The longer I remained, the more I began to see how this man who claimed to be a reformed pastor was actually a cult leader who preyed on people like me. It wasn’t until he openly preached heresy that, by the Lord’s powerful mercy, I had the courage to confront him about his theological sin. And once I did, he showed his true colors. He was infuriated that I would so bold as to tell him that I couldn’t remain under his teaching if he refused to answer why he had preached that a man is saved by believing the Gospel and obedience to Christ. He accused me of sin, called me rebellious, and told me that what I was doing was the intellectual equivalent of self-pleasuring. He then went on to slander me, lying to his congregation about me in order to cover up his own sin.

I was burdened, overwhelmed, confused, angry, hurt. I had trusted this man to be my teacher, to be a shepherd under Christ’s Shepherding. Instead, he had used every possible opportunity he had to try to place himself between me and the Lord Jesus Christ, to undermine my assurance of salvation, to make a worshiper of a sinful, unregenerate man, instead of a worshiper of the Lord Jesus Christ. The stress reignited a medical condition that I had for years, and I was hospitalized for three days. The cult leader never once repented for his sin against me, my wife, and my son. His followers never once repented of adoring him more than they did Christ. All continued as planned. My family was shunned and the cult leader remained sinless in the eyes of his followers.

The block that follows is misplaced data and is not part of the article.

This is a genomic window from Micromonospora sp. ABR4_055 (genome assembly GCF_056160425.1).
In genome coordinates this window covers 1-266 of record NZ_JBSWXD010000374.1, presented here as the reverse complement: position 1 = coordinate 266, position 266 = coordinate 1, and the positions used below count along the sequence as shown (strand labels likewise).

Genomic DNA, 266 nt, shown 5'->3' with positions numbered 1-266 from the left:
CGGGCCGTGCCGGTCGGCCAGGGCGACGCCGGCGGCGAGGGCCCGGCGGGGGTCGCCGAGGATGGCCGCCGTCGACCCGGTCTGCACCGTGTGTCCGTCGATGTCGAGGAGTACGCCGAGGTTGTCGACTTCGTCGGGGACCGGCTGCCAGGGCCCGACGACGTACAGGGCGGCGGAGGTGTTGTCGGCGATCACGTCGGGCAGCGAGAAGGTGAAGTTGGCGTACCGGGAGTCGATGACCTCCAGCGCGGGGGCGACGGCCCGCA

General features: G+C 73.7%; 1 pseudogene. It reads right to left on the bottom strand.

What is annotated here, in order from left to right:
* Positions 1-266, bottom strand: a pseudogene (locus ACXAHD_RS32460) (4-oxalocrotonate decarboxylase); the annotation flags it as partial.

I know what it is like to suffer at the hands of a teacher that you’ve entrusted yourself to because you want to be obedient to the Lord Jesus. I know what it is like to have your conscience bound to a man who couldn’t care less about you, who viewed you merely as a means to an end (namely his own self-glorification). But I also know that Christ Jesus was faithful to me, answering my prayers, as I pleaded with Him to reveal whether or not this “pastor” was an abusive wolf in sheep’s clothing, bringing healing to me as I sat in the hospital with no visits from the cult leader or his followers, with no signs of love from any of the people who claimed to be the only church in the area where I live. I know what it’s like to have God bring my family closer together than anything I could have imagined and strengthened our faith in Him and not in sociopathic old men with a theological axe to grind.

The Problem…Not Calling a Spade a Spade…